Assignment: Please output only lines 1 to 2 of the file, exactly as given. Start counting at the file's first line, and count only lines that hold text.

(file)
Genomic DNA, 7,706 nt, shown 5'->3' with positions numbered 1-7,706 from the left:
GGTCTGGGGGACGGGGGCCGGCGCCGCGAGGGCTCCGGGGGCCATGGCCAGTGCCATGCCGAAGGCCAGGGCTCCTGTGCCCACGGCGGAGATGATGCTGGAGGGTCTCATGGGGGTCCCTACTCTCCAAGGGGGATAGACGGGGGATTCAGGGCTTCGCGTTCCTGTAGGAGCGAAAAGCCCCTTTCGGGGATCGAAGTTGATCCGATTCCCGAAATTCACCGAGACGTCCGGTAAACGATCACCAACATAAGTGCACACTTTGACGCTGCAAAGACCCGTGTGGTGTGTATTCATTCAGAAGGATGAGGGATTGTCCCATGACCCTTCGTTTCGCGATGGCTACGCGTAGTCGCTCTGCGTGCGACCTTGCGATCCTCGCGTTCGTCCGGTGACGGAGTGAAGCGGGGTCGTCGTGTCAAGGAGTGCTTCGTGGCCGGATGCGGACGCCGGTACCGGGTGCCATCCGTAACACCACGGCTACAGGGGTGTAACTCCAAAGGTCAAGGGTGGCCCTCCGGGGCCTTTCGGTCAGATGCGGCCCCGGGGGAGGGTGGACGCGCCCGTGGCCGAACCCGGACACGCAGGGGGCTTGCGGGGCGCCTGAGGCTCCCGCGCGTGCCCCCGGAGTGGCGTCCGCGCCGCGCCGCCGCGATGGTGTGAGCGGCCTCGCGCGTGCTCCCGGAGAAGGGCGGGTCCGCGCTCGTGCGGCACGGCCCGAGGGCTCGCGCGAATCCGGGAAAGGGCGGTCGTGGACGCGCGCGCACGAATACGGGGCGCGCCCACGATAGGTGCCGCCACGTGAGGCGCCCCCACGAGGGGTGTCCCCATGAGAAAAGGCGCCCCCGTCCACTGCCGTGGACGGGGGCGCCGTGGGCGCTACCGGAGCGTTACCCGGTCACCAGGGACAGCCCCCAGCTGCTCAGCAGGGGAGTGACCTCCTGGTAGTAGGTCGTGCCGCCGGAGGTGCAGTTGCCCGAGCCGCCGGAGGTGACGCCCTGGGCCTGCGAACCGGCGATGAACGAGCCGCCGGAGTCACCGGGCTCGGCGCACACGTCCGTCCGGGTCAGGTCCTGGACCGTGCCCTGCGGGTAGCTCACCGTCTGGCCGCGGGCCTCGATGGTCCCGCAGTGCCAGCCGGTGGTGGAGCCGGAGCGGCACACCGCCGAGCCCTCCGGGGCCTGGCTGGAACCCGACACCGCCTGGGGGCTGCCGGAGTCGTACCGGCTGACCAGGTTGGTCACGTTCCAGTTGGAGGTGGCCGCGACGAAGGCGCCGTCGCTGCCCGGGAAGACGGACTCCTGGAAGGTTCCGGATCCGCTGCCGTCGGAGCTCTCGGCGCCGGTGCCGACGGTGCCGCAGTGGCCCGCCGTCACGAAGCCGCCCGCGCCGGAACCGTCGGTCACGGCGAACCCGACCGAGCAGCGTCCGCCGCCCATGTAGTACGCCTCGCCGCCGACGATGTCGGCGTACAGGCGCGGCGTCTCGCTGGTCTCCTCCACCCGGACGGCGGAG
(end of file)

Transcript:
Genomic DNA, 7,706 nt, shown 5'->3' with positions numbered 1-7,706 from the left:
GGTCTGGGGGACGGGGGCCGGCGCCGCGAGGGCTCCGGGGGCCATGGCCAGTGCCATGCCGAAGGCCAGGGCTCCTGTGCCCACGGCGGAGATGATGCTGGAGGGTCTCATGGGGGTCCCTACTCTCCAAGGGGGATAGACGGGGGATTCAGGGCTTCGCGTTCCTGTAGGAGCGAAAAGCCCCTTTCGGGGATCGAAGTTGATCCGATTCCCGAAATTCACCGAGACGTCCGGTAAACGATCACCAACATAAGTGCACACTTTGACGCTGCAAAGACCCGTGTGGTGTGTATTCATTCAGAAGGATGAGGGATTGTCCCATGACCCTTCGTTTCGCGATGGCTACGCGTAGTCGCTCTGCGTGCGACCTTGCGATCCTCGCGTTCGTCCGGTGACGGAGTGAAGCGGGGTCGTCGTGTCAAGGAGTGCTTCGTGGCCGGATGCGGACGCCGGTACCGGGTGCCATCCGTAACACCACGGCTACAGGGGTGTAACTCCAAAGGTCAAGGGTGGCCCTCCGGGGCCTTTCGGTCAGATGCGGCCCCGGGGGAGGGTGGACGCGCCCGTGGCCGAACCCGGACACGCAGGGGGCTTGCGGGGCGCCTGAGGCTCCCGCGCGTGCCCCCGGAGTGGCGTCCGCGCCGCGCCGCCGCGATGGTGTGAGCGGCCTCGCGCGTGCTCCCGGAGAAGGGCGGGTCCGCGCTCGTGCGGCACGGCCCGAGGGCTCGCGCGAATCCGGGAAAGGGCGGTCGTGGACGCGCGCGCACGAATACGGGGCGCGCCCACGATAGGTGCCGCCACGTGAGGCGCCCCCACGAGGGGTGTCCCCATGAGAAAAGGCGCCCCCGTCCACTGCCGTGGACGGGGGCGCCGTGGGCGCTACCGGAGCGTTACCCGGTCACCAGGGACAGCCCCCAGCTGCTCAGCAGGGGAGTGACCTCCTGGTAGTAGGTCGTGCCGCCGGAGGTGCAGTTGCCCGAGCCGCCGGAGGTGACGCCCTGGGCCTGCGAACCGGCGATGAACGAGCCGCCGGAGTCACCGGGCTCGGCGCACACGTCCGTCCGGGTCAGGTCCTGGACCGTGCCCTGCGGGTAGCTCACCGTCTGGCCGCGGGCCTCGATGGTCCCGCAGTGCCAGCCGGTGGTGGAGCCGGAGCGGCACACCGCCGAGCCCTCCGGGGCCTGGCTGGAACCCGACACCGCCTGGGGGCTGCCGGAGTCGTACCGGCTGACCAGGTTGGTCACGTTCCAGTTGGAGGTGGCCGCGACGAAGGCGCCGTCGCTGCCCGGGAAGACGGACTCCTGGAAGGTTCCGGATCCGCTGCCGTCGGAGCTCTCGGCGCCGGTGCCGACGGTGCCGCAGTGGCCCGCCGTCACGAAGCCGCCCGCGCCGGAACCGTCGGTCACGGCGAACCCGACCGAGCAGCGTCCGCCGCCCATGTAGTACGCCTCGCCGCCGACGATGTCGGCGTACAGGCGCGGCGTCTCGCTGGTCTCCTCCACCCGGACGGCGGAG